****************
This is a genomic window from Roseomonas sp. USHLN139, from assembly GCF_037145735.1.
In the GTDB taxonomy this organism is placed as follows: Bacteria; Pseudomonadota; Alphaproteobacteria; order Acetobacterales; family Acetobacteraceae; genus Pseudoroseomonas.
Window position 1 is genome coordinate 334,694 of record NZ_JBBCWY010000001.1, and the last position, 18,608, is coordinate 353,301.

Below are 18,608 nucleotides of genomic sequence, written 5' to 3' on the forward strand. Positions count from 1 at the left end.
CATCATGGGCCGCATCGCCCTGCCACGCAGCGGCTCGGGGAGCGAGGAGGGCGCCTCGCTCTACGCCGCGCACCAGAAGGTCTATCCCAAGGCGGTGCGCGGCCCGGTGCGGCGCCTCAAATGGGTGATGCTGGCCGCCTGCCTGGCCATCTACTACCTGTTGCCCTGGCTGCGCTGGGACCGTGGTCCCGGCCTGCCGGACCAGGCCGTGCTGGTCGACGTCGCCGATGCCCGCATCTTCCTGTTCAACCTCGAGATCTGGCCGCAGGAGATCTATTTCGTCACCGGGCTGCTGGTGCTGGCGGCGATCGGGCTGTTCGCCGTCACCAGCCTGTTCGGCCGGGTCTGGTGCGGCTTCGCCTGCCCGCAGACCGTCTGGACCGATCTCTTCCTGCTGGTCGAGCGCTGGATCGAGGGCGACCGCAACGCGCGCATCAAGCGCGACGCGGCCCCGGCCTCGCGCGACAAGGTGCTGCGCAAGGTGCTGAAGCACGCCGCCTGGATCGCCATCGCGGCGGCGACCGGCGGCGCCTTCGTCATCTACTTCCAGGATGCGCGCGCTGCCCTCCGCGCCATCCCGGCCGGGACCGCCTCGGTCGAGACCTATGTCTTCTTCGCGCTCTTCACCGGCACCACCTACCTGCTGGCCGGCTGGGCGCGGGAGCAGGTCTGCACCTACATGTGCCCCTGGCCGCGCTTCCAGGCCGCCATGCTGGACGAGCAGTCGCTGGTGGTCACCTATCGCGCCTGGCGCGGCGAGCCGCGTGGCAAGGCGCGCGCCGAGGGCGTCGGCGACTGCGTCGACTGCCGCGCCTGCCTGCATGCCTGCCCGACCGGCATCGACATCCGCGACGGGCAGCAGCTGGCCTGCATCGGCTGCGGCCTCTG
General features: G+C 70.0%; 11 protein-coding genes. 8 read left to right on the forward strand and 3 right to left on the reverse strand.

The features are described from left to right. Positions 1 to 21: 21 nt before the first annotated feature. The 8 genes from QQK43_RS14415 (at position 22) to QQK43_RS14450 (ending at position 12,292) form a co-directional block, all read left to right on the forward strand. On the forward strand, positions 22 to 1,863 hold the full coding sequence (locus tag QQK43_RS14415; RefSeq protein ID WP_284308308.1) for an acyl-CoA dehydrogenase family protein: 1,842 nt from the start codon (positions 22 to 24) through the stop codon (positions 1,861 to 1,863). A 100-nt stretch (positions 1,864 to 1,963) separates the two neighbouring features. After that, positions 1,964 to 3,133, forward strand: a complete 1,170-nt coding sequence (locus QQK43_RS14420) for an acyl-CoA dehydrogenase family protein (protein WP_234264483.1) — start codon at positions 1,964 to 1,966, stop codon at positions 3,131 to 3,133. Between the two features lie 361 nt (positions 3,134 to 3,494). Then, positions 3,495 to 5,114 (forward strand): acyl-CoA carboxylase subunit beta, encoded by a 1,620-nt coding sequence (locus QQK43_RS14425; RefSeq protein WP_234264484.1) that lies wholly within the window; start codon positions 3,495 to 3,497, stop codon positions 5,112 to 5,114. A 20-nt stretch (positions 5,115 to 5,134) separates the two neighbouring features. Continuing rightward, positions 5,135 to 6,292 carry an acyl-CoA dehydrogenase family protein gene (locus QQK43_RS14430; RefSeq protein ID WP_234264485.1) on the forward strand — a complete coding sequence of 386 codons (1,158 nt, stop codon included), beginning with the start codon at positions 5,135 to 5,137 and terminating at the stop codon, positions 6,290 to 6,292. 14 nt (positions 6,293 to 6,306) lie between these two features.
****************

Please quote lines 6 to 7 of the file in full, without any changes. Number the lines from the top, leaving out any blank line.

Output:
General features: G+C 70.0%; 11 protein-coding genes. 8 read left to right on the forward strand and 3 right to left on the reverse strand.

The features are described from left to right. Positions 1 to 21: 21 nt before the first annotated feature. The 8 genes from QQK43_RS14415 (at position 22) to QQK43_RS14450 (ending at position 12,292) form a co-directional block, all read left to right on the forward strand. On the forward strand, positions 22 to 1,863 hold the full coding sequence (locus tag QQK43_RS14415; RefSeq protein ID WP_284308308.1) for an acyl-CoA dehydrogenase family protein: 1,842 nt from the start codon (positions 22 to 24) through the stop codon (positions 1,861 to 1,863). A 100-nt stretch (positions 1,864 to 1,963) separates the two neighbouring features. After that, positions 1,964 to 3,133, forward strand: a complete 1,170-nt coding sequence (locus QQK43_RS14420) for an acyl-CoA dehydrogenase family protein (protein WP_234264483.1) — start codon at positions 1,964 to 1,966, stop codon at positions 3,131 to 3,133. Between the two features lie 361 nt (positions 3,134 to 3,494). Then, positions 3,495 to 5,114 (forward strand): acyl-CoA carboxylase subunit beta, encoded by a 1,620-nt coding sequence (locus QQK43_RS14425; RefSeq protein WP_234264484.1) that lies wholly within the window; start codon positions 3,495 to 3,497, stop codon positions 5,112 to 5,114. A 20-nt stretch (positions 5,115 to 5,134) separates the two neighbouring features. Continuing rightward, positions 5,135 to 6,292 carry an acyl-CoA dehydrogenase family protein gene (locus QQK43_RS14430; RefSeq protein ID WP_234264485.1) on the forward strand — a complete coding sequence of 386 codons (1,158 nt, stop codon included), beginning with the start codon at positions 5,135 to 5,137 and terminating at the stop codon, positions 6,290 to 6,292. 14 nt (positions 6,293 to 6,306) lie between these two features.